Noonan meets Vestager as Apple tax decision looms
Published 13/07/2016 | 02:30
Finance Minister Michael Noonan met with Europe's Competition Commissioner Margrethe Vestager yesterday, amid speculation that a decision on the state-aid case involving Apple is imminent.
If she decides against Ireland, Apple faces potentially huge bills for back taxes.
Mr Noonan met Ms Vestager while he was in Brussels for a meeting of European Finance Ministers. The Apple case is thought to have been discussed, although the precise details of the conversation have not been made public. The Department of Finance confirmed the meeting took place, but gave no further details.
US treasury secretary, Jacob Lew, is reportedly also set to meet with Ms Vestager this week, four months after he complained to her about the EU unfairly targeting US multinational firms trading in Europe. Ms Vestager has denied the claims.
A Bloomberg report claimed that the Commissioner's team has now come up with two positions on how much tax Apple owes in Ireland.
The newswire also said Mr Lew has contacted Ms Vestager ahead of her final ruling, urging her to avoid ordering any collection of back taxes from Apple.
The EU opened the Apple probe in 2014, and, in preliminary findings, said its tax arrangements were improperly designed to give the company a financial boost in exchange for jobs in Ireland. The Irish government has said it will "vigorously defend'' any adverse Apple tax decision.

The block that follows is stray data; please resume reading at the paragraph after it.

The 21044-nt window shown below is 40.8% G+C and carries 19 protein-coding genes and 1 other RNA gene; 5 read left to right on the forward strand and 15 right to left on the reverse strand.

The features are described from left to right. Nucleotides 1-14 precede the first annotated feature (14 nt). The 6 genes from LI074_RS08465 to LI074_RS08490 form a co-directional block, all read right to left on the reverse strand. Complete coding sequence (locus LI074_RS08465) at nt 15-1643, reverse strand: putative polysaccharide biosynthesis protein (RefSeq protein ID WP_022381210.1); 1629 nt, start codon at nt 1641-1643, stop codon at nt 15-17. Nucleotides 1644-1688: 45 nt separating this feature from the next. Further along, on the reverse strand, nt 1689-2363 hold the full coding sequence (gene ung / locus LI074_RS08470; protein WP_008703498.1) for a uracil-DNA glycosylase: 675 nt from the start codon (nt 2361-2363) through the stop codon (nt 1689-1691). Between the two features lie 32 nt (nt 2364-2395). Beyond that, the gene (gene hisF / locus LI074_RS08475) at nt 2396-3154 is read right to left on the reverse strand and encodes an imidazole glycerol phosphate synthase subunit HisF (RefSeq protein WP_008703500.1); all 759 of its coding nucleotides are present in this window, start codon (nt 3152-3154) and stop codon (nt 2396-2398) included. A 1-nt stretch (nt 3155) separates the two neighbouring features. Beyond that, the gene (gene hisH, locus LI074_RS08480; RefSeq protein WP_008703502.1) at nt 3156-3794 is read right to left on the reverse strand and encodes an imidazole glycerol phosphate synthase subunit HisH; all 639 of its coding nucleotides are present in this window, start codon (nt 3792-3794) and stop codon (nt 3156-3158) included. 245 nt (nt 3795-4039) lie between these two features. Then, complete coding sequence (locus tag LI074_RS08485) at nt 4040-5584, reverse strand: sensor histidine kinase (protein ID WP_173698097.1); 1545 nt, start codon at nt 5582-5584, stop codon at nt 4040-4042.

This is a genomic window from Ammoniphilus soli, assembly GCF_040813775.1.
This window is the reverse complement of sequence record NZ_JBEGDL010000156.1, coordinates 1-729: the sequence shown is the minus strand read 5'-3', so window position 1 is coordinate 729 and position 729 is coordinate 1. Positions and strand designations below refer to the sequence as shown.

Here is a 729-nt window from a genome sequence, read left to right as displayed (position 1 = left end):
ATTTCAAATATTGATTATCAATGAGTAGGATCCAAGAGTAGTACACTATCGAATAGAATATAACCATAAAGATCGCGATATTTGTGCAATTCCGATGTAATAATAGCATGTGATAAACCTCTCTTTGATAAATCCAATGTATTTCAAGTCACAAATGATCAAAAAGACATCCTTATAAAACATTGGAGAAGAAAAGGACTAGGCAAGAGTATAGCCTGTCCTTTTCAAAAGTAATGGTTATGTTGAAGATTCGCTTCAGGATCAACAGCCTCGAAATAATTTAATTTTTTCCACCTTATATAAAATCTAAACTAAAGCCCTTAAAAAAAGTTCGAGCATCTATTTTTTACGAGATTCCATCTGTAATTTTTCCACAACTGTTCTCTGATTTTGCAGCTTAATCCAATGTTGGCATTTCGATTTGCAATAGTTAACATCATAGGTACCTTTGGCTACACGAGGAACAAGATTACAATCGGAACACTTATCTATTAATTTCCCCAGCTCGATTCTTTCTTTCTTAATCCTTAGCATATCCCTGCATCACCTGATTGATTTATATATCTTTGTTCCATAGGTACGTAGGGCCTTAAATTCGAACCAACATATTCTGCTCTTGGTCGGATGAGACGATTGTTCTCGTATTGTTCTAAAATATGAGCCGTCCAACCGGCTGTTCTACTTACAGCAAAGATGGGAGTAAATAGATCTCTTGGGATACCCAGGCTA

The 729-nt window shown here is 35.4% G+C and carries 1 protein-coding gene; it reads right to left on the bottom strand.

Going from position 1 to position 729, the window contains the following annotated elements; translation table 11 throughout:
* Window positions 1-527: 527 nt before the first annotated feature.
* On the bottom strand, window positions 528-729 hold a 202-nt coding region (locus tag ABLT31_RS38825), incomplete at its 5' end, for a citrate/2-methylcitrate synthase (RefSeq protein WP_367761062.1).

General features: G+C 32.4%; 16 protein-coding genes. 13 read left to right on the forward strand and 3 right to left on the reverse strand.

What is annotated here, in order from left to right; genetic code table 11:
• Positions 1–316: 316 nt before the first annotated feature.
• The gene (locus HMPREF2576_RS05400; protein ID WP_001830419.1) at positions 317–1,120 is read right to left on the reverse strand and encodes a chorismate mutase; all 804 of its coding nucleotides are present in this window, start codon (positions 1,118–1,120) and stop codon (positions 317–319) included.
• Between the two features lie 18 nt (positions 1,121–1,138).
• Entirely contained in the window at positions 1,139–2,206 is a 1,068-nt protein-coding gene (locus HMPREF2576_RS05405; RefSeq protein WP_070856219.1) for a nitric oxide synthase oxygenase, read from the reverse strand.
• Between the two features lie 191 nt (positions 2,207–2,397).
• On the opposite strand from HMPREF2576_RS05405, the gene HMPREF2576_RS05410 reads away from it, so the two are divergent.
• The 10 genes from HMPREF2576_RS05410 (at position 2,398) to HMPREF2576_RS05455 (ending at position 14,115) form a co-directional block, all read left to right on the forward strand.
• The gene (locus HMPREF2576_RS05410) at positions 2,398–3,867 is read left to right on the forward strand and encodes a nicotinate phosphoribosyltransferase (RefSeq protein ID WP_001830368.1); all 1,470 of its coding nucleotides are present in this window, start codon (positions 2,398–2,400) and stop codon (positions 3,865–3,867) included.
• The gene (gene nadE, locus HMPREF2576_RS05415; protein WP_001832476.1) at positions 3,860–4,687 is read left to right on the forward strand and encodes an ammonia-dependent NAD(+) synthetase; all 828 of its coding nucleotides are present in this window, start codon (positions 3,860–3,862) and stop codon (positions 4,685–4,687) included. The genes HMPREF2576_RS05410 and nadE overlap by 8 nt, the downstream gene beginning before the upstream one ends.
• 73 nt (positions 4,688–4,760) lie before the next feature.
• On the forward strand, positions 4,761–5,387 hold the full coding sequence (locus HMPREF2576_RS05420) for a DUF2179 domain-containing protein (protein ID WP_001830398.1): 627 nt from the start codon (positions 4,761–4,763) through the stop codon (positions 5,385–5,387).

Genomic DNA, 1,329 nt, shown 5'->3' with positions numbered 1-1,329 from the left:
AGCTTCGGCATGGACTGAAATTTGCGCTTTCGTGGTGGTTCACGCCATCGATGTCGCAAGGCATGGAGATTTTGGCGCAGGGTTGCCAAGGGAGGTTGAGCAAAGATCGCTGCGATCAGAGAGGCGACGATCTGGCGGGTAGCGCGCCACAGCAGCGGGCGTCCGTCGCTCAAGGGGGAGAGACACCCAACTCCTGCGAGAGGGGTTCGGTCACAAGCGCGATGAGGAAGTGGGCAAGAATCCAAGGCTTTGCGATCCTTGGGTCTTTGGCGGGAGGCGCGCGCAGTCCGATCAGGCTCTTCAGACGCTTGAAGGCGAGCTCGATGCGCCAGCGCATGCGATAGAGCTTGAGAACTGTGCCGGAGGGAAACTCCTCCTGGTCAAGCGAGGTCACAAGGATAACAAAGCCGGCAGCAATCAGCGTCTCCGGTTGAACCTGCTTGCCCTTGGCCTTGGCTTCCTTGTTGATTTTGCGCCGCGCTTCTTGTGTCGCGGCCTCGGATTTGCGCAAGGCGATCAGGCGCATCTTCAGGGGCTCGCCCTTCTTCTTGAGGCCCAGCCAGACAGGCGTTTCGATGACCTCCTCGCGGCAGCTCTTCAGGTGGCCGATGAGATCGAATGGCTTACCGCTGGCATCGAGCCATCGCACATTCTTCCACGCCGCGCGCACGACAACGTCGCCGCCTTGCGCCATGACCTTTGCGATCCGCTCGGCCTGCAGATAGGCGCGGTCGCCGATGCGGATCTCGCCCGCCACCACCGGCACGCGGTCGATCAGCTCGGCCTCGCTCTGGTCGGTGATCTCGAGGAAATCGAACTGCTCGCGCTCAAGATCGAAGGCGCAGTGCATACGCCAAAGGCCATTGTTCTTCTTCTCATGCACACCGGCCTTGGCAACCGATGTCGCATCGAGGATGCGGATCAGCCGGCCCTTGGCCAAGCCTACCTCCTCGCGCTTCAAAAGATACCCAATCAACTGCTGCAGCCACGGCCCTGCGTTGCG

Apple told a European Parliament panel earlier this year that it has "paid every cent of tax that is due in Ireland".
Mr Noonan said last month the EU decision could come as soon as July, though he also suggested that the UK vote to quit the EU may trigger delays. The finance ministry couldn't comment on timing.
Ms Vestager has remained tight-lipped about the possible amount that Apple could be ordered to pay back to Ireland should regulators decide that the company received illegal tax breaks.
Estimates from banks have varied from hundreds of millions of euro to billions.
A spokesman for Apple declined to comment on the timing of the decision.
The company has previously claimed that its operations in Ireland support 18,000 jobs and that it spent over €200m with Irish companies last year. It also claimed it has spent over €11bn with 4,500 European suppliers supports 240,000 jobs in Europe.
Apple is Cork's largest private employer where its facility has operations in service, sales, finance and logistics. Its Cork factory, employing more than 5,500 people, is the only Apple-owned manufacturing facility in the world.